The 2023 Nutrien Classic Sale kicked it into high gear with multiple horses auctioning for prices in the six-figures.
The highest-value horse so far, Ducktacular, sold for $400,000 on day one in the hall of the Australian Equine and Livestock Events Centre (AELEC).
"We've never had an opening day like this before," Operations manager Mike Rowland said.
By morning tea time on day two, the Classic had grossed over $5.2 million in sales, with multiple horses breaking the $300,000 mark.
"It's been wonderful to see, locally, a number of our performance horse businesses that are taking part and making this sale what it is," Mr Rowland said.
For many horse trainers and businesses the value of performance horses is closely linked to the popularity of equestrian sports and Campdrafting in particular has been on the rise.
"Nutrien have really allowed us to be able to make a living having this lifestyle ... this sale really boosts the horse industry right up and it allows guys like myself to do this," Horse trainer and campdrafter Robert Leach said.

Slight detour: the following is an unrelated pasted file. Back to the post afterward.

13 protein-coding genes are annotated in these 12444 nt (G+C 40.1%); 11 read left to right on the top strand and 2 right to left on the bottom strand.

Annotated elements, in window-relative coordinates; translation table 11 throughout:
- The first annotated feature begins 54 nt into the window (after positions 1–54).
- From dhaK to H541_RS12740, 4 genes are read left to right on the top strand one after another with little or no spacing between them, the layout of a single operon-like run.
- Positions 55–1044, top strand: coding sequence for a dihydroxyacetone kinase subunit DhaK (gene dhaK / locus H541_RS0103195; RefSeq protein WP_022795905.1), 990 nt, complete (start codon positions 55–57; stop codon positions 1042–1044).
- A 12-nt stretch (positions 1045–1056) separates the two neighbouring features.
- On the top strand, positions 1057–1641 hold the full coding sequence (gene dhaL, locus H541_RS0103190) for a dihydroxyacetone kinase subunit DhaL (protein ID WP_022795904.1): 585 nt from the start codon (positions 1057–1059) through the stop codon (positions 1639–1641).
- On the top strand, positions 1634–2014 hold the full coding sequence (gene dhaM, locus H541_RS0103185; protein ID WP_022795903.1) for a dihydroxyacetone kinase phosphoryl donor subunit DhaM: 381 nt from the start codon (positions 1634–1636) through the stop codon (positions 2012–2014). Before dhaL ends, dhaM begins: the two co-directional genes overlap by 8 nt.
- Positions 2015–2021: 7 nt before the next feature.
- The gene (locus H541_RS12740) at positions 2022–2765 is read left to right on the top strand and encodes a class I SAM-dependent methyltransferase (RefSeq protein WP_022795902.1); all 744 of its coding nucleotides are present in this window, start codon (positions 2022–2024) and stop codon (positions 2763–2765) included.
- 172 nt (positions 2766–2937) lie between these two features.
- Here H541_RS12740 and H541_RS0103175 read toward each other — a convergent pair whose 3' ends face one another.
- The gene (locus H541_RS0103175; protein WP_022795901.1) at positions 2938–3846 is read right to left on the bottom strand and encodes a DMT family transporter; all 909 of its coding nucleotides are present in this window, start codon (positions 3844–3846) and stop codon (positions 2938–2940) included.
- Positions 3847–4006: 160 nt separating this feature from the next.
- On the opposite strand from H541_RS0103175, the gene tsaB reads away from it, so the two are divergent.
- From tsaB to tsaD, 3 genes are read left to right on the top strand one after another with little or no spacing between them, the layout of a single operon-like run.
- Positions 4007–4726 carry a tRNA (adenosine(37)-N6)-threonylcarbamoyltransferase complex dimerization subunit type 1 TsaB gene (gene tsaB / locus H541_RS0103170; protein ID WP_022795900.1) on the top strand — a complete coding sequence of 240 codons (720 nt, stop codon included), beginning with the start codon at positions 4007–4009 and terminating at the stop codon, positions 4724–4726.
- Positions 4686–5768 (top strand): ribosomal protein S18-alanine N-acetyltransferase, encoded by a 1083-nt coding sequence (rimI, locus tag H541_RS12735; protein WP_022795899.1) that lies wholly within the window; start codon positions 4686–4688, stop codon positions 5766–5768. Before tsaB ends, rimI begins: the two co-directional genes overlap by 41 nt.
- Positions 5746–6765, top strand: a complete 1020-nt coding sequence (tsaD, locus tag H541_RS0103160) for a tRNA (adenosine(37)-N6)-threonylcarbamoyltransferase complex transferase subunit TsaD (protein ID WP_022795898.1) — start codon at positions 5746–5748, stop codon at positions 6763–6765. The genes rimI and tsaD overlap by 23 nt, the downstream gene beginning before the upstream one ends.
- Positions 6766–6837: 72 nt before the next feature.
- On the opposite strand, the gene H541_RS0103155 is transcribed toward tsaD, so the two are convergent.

Mr Leach galloped to victory in dramatic fashion during the Classic Campdraft final on February 2, lassoing just one more point than his two joint-second place competitors and herding the $50,000 grand prize his way.
"I didn't try to force anything and just let my horse do his job. He's been really solid," he said.
For the equestrian industry, a rising tide lifts all boats, as smaller businesses now have a market to grow into.
Cutting, for example, feeds into Campdrafting as the first stage of the sport involves riders "cutting out" one cow from a herd of cattle.
That's good news for Trent Smith, who's family has been training and raising cutting horses for generations.
"The Campdrafting scene is really starting to see the benefits from our cutting training, so we're getting a lot of work. A lot of our horses we sell is driven from the Campdraft arena. Because the horses are getting so good and the competition is getting so strong, they need better and better trained horses," Mr Smith said.
According to both Mr Smith and Mr Rowland, the equine industry is beginning to enter a feedback loop of growth, as more interest in horsing competitions is driving demand for more horsing events, which creates a need for more horses, which creates jobs for horse trainers, who provide more horses to improve the quality of competitions, which in turn drives even more interest into those competitions and sales events like the Classic.
"The future, from our perspective, can only continue to grow," Mr Rowland said.
"If the momentum it's got now keeps going, then we'll be in a good spot," Mr Smith said.
The classic sale enters its final days this weekend, closing on Sunday February 5.